January 22, 2024

Whose Opinion Matters More?

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Devotion for the week...

This week we're looking at the story of another woman from the Bible, but this time for an example of what not to do. Her name is Sapphira and she and her husband set out to do something good, but it turned bad quickly.

Sapphira and Ananias were believers in the early church. At that time, "there were no needy people among them, because those who owned land or houses would sell them and bring the money to the apostles to give to those in need" (Acts 4: 34-35). What an amazing community that must have been!

Our couple make their appearance at the beginning of Acts 5: "there was a certain man named Ananias who, with his wife, Sapphira, sold some property. He brought part of the money to the apostles, claiming it was the full amount. With his wife’s consent, he kept the rest" (vv. 1-2). Did you notice how quickly their good deed went south? They sold the property and brought part of the money to the apostles, claiming it was the full amount! 

Ananias went to the apostles on his own to make the presentation and Peter confronted him. "Ananias, why have you let Satan fill your heart? You lied to the Holy Spirit, and you kept some of the money for yourself. The property was yours to sell or not sell, as you wished. And after selling it, the money was also yours to give away. How could you do a thing like this? You weren’t lying to us but to God!" (vv. 3-4). Ananias dropped dead and some of the men who were present carried him out and buried him.

When Sapphira arrived, she had no idea her husband had died. Before telling her, Peter gave her the opportunity to set the record straight: "Was this the price you and your husband received for your land?" (v. 8).

Unfortunately, Sapphira was fully committed to the lie. "Yes," she replied, "that was the price" (v. 8). 

How sad that must have made Peter. I can imagine him shaking his head as he says, "How could the two of you even think of conspiring to test the Spirit of the Lord like this? The young men who buried your husband are just outside the door, and they will carry you out, too" (v. 9). Immediately, Sapphira died and was carried out, just like Ananias.

The first time I read this story, I thought Sapphira and Ananias were punished for keeping some of the money back. But then I read it again and really took in what Peter told Ananias: the property was theirs. They could choose to sell it or not. They could choose how much to sell it for. Once the property was sold, the money was theirs, too. They could choose what to do with it. They were under no obligation to give any of the money to the apostles. It would have been fine if they decided to keep all of the money. It would have been fine to give all of the money to the apostles. It would also have been equally fine to give some of the money to help the needy and keep some of the money for themselves.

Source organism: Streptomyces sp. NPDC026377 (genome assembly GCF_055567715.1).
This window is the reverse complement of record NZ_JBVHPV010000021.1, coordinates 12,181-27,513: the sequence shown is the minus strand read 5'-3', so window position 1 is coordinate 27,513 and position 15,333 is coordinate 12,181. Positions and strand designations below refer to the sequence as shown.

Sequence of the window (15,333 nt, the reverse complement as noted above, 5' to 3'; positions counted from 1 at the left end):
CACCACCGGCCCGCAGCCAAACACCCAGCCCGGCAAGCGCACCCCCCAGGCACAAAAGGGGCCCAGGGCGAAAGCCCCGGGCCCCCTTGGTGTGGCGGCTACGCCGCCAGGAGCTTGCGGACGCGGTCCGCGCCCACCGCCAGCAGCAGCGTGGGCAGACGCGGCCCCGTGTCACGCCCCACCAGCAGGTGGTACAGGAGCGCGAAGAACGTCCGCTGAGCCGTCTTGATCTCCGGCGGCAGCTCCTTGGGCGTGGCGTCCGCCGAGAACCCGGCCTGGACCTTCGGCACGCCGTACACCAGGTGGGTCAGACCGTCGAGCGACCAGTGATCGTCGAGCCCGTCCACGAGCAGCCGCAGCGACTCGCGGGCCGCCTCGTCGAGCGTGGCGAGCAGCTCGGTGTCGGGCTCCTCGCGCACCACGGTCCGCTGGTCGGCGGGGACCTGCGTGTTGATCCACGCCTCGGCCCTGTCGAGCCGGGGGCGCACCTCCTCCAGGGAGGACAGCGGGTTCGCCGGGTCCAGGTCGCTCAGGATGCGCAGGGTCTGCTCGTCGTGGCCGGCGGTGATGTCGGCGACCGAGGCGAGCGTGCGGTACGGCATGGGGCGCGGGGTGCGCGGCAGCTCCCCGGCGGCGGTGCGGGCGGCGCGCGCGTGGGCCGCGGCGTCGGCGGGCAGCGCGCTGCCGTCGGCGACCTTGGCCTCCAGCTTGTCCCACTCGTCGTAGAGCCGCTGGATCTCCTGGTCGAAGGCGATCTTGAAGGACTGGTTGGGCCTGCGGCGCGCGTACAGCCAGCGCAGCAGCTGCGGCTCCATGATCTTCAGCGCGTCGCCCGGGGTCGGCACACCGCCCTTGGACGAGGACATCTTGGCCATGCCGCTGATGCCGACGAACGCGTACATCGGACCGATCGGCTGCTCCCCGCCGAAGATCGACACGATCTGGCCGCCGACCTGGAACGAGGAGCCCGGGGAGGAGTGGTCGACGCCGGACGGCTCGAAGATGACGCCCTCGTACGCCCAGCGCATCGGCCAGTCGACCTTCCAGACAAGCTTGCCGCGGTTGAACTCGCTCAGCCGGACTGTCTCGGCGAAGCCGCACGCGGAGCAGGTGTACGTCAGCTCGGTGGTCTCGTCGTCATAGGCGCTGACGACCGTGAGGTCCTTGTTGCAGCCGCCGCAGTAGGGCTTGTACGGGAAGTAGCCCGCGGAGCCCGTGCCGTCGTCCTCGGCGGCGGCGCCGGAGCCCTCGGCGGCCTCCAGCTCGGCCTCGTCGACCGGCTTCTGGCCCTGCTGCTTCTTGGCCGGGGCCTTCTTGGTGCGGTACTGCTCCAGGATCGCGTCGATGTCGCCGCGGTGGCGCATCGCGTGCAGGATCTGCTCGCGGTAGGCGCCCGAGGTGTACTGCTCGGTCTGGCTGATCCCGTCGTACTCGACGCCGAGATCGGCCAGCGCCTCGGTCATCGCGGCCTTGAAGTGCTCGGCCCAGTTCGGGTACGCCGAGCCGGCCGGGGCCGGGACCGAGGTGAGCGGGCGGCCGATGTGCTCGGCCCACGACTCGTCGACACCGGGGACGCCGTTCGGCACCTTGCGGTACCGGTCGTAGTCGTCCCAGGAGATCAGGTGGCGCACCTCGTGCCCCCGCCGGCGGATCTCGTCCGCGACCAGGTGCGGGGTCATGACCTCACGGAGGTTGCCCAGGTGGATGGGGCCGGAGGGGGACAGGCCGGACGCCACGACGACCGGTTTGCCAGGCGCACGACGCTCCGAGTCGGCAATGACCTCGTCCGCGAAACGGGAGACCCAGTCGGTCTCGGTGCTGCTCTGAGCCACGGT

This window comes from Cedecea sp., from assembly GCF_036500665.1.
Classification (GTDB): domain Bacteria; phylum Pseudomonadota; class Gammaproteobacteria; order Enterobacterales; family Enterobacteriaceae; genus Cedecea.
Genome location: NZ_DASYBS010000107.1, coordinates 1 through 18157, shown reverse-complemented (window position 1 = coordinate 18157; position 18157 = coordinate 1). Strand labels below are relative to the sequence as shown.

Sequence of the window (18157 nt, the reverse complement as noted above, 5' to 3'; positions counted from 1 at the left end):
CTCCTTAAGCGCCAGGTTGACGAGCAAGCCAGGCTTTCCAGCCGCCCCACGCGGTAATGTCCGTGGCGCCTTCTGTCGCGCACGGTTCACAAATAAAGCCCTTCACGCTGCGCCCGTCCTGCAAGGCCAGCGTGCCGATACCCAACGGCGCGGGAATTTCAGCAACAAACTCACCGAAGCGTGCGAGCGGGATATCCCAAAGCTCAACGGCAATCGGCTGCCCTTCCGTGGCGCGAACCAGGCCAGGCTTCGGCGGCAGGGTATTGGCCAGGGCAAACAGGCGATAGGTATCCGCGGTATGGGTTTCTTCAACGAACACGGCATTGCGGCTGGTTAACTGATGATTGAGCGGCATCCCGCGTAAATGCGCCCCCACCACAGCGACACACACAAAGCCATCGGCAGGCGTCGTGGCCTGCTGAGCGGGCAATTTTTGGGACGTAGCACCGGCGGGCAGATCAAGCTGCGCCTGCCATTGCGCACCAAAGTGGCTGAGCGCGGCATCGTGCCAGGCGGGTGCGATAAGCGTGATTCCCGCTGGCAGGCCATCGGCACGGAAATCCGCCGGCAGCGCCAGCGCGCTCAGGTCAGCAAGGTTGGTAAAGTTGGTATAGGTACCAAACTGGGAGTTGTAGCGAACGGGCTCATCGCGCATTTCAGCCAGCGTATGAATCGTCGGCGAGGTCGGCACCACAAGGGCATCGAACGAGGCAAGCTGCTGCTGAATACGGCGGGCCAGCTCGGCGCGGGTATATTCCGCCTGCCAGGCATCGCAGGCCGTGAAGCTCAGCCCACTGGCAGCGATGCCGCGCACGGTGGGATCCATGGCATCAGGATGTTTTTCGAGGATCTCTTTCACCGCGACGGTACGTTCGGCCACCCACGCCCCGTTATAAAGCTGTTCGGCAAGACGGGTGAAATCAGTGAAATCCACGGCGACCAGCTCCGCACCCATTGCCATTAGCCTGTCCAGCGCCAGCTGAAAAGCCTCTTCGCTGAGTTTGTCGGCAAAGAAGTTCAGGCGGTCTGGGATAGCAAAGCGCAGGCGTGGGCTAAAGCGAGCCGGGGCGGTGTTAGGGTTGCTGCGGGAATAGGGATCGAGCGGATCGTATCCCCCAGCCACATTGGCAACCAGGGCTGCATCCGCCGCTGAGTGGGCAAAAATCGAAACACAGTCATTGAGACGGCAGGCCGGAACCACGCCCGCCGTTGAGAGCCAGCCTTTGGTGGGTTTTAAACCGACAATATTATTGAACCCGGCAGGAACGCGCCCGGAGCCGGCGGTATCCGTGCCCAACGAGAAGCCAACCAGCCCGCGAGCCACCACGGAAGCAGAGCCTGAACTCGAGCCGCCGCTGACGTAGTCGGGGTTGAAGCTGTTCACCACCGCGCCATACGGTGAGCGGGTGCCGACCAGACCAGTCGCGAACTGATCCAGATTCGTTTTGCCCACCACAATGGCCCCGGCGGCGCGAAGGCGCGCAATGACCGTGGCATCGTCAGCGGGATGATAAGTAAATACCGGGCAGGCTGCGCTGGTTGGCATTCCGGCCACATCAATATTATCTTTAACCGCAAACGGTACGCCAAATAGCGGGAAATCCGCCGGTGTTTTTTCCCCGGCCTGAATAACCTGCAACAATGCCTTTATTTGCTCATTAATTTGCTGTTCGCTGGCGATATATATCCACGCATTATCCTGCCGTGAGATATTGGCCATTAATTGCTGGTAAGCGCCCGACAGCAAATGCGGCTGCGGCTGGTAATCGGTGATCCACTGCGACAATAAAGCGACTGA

The problem wasn’t how much money they decided to donate, it was their decision to lie about what percentage of the money they were donating. We don’t know for certain what motivated their lie, but it’s generally accepted that they wanted to be recognized for their generosity. Donating some of the money wouldn’t have sounded as grand or as generous as donating all of it, so they decided to make themselves look as generous as they could.

The obvious lesson here is Don’t Lie. It’s a good lesson and one we should certainly take to heart.
Are we more concerned with what God thinks of us or what people think of us? | DevotedQuilter.com
There’s another, deeper lesson, too, though. We should be more concerned with what God thinks of us than with what people think of us. Sapphira and Ananias wanted people to admire them for their generosity, even if they had to lie to make it happen. They didn’t bother to consider what lying would do to God’s opinion of them.

While we certainly want people to think well of us, it’s unwise to make that happen by sacrificing God’s opinion of us.

1 comment:

  1. What a wonderful devotion. And one that I hope to remember!


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